Drivers cause most bicycle and pedestrian accidents in Maryland. Driver negligence, however, is not the only factor involved in serious collisions. Sometimes, a roadway or crosswalk’s design contributes to bicycle and pedestrian accidents. Negligent urban planning and poor roadway maintenance cause deadly collisions each year. In 2018, the Maryland Motor Vehicle Administration recorded 3,294 pedestrian and 742 bicycle accidents. These collisions caused hundreds of injuries and took many lives. Better urban planning could have the power to prevent vulnerable roadway user accidents in Maryland.
While it is important to focus on driver education and changing human behaviors, city engineering can also play a role in preventing bicycle and pedestrian accidents. City planners have a responsibility to design and create reasonably safe roadways. In doing so, they should not only focus on the needs of drivers but also the road’s most vulnerable users: pedestrians and cyclists. City planners can use several proven strategies and design elements to improve pedestrian safety.
Smart city engineering should reduce traffic speeds in high pedestrian traffic areas, focus on complete streets, create safe bicycle lanes and give pedestrians safe spaces to walk. The design of a roadway and its surrounding sidewalks, bike paths and crosswalks could drastically improve vulnerable road user safety. Better urban design in Maryland’s busiest cities could reduce the number of injured and killed bicyclists and pedestrians each year.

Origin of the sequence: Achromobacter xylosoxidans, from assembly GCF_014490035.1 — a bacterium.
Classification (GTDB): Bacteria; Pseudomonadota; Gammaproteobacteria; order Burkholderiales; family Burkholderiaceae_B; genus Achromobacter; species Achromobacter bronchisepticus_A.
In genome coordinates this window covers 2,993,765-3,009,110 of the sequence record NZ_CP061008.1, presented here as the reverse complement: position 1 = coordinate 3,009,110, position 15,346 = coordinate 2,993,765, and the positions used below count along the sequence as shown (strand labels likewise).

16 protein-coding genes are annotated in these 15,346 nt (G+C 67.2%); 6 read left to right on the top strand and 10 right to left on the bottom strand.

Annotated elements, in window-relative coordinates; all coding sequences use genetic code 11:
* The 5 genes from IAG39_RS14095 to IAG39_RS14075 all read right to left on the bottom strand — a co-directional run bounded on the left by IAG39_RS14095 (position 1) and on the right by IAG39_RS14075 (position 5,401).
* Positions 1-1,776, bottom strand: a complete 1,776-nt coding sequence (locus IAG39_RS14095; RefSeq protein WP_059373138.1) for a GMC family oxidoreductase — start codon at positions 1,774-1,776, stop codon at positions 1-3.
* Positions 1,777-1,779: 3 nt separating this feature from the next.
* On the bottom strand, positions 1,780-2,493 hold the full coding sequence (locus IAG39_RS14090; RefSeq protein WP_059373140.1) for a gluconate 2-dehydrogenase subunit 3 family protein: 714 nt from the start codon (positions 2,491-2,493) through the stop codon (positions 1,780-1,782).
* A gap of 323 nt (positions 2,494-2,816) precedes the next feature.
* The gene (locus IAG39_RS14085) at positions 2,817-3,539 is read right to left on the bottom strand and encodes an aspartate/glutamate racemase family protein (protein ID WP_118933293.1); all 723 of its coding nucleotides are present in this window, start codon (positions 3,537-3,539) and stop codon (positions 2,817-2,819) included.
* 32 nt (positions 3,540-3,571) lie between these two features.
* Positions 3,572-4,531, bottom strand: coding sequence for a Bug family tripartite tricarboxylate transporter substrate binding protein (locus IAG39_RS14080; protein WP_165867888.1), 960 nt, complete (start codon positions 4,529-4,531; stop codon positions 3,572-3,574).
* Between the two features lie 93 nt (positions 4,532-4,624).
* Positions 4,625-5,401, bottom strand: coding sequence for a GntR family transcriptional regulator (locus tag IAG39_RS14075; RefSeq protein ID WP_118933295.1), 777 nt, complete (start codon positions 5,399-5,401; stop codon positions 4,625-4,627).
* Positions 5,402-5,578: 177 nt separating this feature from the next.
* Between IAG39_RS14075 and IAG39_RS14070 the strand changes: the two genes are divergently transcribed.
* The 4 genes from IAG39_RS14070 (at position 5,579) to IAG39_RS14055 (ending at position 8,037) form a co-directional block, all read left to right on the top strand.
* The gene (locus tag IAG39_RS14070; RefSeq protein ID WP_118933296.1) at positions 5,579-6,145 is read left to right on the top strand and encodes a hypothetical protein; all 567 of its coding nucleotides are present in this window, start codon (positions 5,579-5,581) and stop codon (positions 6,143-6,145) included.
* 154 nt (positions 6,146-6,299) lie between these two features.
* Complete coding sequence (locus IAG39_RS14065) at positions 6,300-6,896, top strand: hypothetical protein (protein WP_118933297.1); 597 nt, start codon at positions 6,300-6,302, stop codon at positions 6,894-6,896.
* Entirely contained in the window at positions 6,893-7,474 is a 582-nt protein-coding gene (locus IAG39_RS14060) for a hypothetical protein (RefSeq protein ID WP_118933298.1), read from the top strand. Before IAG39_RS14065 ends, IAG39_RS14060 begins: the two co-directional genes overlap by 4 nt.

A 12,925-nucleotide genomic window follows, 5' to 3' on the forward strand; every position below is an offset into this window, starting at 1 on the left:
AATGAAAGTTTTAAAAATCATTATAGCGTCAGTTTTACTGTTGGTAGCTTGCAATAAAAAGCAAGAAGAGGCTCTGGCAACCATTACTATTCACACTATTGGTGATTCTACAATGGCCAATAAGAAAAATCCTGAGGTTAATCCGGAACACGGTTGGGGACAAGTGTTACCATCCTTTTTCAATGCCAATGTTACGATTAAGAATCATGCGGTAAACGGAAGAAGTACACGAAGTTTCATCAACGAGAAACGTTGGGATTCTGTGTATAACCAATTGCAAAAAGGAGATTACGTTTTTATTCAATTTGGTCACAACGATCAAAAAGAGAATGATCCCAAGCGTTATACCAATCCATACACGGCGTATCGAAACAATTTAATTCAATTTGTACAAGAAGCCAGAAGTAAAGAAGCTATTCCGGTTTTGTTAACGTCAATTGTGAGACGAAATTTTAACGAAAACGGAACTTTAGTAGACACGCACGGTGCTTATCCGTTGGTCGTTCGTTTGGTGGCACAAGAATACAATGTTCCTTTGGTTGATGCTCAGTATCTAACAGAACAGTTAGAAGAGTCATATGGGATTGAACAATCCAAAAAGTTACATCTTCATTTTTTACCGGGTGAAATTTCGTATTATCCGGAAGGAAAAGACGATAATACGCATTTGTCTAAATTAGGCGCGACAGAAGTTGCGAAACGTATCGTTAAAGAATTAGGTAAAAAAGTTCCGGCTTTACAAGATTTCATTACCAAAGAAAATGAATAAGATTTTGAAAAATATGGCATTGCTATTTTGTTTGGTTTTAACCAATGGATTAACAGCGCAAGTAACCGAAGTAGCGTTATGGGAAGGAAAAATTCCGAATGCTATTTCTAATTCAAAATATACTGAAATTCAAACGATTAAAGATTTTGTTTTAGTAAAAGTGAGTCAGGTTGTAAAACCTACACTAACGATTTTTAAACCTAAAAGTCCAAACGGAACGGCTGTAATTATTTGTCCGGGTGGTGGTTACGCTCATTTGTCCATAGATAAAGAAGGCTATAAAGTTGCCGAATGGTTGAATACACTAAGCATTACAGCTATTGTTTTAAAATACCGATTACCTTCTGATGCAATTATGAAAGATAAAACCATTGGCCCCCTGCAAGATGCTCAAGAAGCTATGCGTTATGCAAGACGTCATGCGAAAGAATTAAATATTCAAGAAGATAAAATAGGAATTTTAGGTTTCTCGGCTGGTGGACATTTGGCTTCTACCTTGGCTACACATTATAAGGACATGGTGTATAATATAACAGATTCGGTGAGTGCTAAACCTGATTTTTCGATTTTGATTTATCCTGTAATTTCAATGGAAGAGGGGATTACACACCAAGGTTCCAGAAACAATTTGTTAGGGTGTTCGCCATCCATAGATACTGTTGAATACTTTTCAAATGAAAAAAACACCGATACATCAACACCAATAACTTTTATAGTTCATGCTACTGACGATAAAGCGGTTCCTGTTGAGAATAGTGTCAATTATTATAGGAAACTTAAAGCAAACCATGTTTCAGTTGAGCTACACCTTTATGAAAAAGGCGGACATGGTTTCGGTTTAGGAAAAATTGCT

The U.S. Department of Transportation (DOT) recognizes the need for city leaders to tackle road challenges, spread safety awareness and decrease the risk of accidents. DOT created the Mayor’s Challenge as a way to motivate community leaders to take responsibility for roadway safety. The Mayor’s Challenge led to 80 communities making changes and submitting their progress reports to DOT in one year alone. Communities that took on the Mayor’s Challenge focused on seven main tasks.
The Mayor’s Challenge encompassed all the steps a city needs to take to reasonably ensure the safety of its most vulnerable road users. These seven urban planning priorities could change the landscape of a city for bicyclists and pedestrians. Mayors and other city leaders can take the DOT challenge to motivate real change in their communities. Several cities in Maryland took the challenge and have already improved problem areas on their roads, crosswalks and sidewalks.
If you believe your city has inherent urban planning problems that contribute to traffic-human collisions, file a complaint with city representatives. Raise awareness of the issue in your community by notifying city leaders and hosting safety meetings in your neighborhood. Become a pedestrian/bicyclist advocate by educating others using crash facts. Advocating for better urban planning could push for real change in your community, and may prevent devastating traffic accidents in the future.